Staff Member Spotlight: Minerva Santiago, AlmaVia of Camarillo

A dedicated caregiver to seniors with memory loss.

Caring for seniors with Alzheimer’s, dementia and memory loss involves more than giving medications and making sure they have assistance getting to meals. True care requires a personal touch to unleash their creativity and bring them joy.

Resident Care Assistant Minerva Santiago, known as Mini, engages residents in Mexican bingo, Spanish classes and more to bring out their unique abilities—and boost the fun level at AlmaVia of Camarillo’s BridgeHaven memory care center.

Q: What types of daily activities are you involved in with memory care residents?

A: I escort residents to the beauty salon and doctor’s appointments. Twice a day, we listen to music they enjoy and do a variety of exercises to keep them physically active. Sometimes we’ll play a game of dominoes or I might pamper them a little, fixing their nails or massaging their hands. For those who need more extensive care, I feed them and help with other personal needs.

Q: How do you engage seniors with memory loss through your Spanish class?

A: I teach Spanish class every Saturday. When I start my class, I show the residents a simple dress. I ask them, “What is ‘dress’ in Spanish?” They respond, “It’s ‘vestido.’” The residents repeat everything. I say in Spanish “coffee cup” and I bring my coffee cup from my house because I have everything from Mexico—cups, dishes and real Mexican dresses with a lot of flowers. I show them pictures of my country, Mexico and other Spanish-speaking countries. We often play Mexican bingo. It’s called “lotería.” Bingo here in the United States is only numbers. In Mexico we have pictures. They love it. I play three times and they never get tired. I say, “Again?” and they say, “Again, again!” That’s why my class is an hour—sometimes more—but the residents enjoy it.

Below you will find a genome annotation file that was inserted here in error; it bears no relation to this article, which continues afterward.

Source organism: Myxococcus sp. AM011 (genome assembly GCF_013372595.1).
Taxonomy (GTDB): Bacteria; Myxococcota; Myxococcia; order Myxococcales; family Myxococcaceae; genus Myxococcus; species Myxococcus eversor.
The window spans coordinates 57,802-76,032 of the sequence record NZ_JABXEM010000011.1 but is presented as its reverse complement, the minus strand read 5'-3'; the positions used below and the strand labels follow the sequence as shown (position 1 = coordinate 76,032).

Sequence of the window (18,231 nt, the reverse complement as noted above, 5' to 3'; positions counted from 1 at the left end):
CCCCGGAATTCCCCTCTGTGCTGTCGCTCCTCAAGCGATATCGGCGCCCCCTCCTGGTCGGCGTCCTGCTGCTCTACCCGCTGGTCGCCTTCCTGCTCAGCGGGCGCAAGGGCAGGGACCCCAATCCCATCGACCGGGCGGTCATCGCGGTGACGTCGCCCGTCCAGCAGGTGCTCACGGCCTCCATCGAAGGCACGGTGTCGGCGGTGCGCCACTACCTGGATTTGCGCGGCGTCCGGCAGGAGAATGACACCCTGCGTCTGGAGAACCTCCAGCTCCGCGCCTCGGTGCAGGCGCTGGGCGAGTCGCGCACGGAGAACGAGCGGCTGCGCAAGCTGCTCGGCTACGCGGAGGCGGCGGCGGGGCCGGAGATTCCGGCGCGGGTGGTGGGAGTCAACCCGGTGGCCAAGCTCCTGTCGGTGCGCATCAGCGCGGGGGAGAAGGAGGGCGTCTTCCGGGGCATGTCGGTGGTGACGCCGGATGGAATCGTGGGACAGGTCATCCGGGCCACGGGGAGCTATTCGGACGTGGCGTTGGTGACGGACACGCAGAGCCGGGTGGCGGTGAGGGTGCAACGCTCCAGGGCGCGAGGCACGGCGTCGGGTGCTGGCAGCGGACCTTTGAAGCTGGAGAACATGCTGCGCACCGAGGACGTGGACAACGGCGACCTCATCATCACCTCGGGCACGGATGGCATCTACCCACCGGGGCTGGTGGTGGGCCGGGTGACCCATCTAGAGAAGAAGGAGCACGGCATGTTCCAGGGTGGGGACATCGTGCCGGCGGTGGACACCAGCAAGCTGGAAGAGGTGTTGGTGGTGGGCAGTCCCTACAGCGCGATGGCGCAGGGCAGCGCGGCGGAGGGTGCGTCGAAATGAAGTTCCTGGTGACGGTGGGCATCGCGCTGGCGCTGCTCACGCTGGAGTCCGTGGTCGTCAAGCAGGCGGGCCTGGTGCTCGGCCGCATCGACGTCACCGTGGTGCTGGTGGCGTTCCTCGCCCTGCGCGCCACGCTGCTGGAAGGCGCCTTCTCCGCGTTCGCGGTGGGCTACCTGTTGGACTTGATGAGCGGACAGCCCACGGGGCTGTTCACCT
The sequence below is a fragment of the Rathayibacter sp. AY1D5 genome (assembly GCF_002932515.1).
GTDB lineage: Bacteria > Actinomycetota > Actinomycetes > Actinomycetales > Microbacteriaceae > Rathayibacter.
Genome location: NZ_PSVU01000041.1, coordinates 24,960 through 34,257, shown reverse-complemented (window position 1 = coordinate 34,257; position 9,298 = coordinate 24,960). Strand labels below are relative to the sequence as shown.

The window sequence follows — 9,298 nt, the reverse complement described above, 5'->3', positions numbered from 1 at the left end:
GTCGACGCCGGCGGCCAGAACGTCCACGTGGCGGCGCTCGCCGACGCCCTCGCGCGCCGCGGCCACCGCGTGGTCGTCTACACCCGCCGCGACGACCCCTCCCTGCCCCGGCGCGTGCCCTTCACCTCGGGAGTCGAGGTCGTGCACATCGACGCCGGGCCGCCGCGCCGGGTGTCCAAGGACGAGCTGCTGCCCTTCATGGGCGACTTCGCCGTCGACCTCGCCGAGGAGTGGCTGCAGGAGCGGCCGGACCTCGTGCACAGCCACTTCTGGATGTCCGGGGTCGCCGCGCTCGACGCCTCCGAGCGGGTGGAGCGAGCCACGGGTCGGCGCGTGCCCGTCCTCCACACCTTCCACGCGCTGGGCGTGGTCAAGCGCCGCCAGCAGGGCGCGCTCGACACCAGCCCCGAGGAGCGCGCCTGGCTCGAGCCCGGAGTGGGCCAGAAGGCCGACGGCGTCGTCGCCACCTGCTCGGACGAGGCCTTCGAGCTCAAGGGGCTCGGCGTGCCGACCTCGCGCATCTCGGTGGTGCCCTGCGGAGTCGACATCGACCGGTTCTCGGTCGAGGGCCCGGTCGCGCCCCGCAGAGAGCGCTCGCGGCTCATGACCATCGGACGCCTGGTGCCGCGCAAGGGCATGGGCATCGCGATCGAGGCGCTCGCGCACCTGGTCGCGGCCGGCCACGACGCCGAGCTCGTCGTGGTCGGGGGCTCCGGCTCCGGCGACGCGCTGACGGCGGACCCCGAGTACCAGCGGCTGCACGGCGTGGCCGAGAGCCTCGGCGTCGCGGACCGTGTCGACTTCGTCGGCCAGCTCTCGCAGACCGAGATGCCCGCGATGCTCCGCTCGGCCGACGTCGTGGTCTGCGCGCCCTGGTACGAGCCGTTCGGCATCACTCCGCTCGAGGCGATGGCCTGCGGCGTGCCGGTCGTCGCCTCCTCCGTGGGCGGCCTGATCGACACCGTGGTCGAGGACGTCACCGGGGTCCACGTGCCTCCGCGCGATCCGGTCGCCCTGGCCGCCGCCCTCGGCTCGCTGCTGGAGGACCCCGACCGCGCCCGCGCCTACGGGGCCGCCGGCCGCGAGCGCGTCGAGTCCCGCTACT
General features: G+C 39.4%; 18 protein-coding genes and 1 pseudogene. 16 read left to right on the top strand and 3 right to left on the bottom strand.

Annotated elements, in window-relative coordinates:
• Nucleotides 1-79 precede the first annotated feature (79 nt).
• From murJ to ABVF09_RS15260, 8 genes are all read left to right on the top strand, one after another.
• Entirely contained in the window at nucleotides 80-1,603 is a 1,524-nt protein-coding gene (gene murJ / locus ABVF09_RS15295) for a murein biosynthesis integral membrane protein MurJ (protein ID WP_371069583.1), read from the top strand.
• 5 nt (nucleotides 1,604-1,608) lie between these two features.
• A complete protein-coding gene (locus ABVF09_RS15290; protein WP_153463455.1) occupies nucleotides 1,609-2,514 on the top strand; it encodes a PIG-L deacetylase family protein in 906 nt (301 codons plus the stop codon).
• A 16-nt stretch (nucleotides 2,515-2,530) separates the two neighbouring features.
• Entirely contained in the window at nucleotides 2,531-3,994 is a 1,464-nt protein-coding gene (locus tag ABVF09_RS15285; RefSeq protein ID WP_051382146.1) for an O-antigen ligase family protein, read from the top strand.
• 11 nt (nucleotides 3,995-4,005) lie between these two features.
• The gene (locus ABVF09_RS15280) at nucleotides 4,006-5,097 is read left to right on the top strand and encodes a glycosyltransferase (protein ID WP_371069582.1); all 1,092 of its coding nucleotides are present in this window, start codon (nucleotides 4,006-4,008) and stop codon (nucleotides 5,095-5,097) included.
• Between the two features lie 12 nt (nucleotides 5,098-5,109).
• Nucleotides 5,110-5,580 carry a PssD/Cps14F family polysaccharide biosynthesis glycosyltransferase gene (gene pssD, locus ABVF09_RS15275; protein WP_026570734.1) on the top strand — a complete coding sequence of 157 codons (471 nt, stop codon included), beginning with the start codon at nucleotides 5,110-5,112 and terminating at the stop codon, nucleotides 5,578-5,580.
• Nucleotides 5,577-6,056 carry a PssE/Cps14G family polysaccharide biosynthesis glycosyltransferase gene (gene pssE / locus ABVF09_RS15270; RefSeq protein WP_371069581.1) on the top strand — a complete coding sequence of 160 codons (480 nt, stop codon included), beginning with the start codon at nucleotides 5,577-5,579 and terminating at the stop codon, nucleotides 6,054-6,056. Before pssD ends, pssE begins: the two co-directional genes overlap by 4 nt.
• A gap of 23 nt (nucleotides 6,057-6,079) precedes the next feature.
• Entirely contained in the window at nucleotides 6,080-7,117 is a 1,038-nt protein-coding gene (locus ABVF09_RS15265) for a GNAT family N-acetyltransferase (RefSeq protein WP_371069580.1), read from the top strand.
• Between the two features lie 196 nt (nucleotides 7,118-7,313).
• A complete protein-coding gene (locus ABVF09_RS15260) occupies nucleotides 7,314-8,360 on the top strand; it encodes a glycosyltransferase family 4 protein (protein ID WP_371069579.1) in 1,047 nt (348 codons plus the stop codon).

Q: What are some other ways residents participate in class?

A: When I start my classes in the morning, I say “buenos días” and everybody says “buenos días.” I ask, “You know what is ‘buenos días’ in English?” I say, “It’s good morning” and they say, “Oh, yes—I remember.” That is fun because the residents like it; it’s become an important part of memory care. They remember what we talked about in the last Spanish class and they’re quick to remind me. I have a lot of compassion for these residents, and a lot of patience.

Q: What do you like about working at AlmaVia of Camarillo?

A: There are many things I like at AlmaVia. Number one: There’s communication. Everybody’s working in good teams and the residents are happy. It’s a family house here at AlmaVia. I like my coworkers. I love everybody. You go inside the room and families are friendly and smiling. Everybody respects each other.

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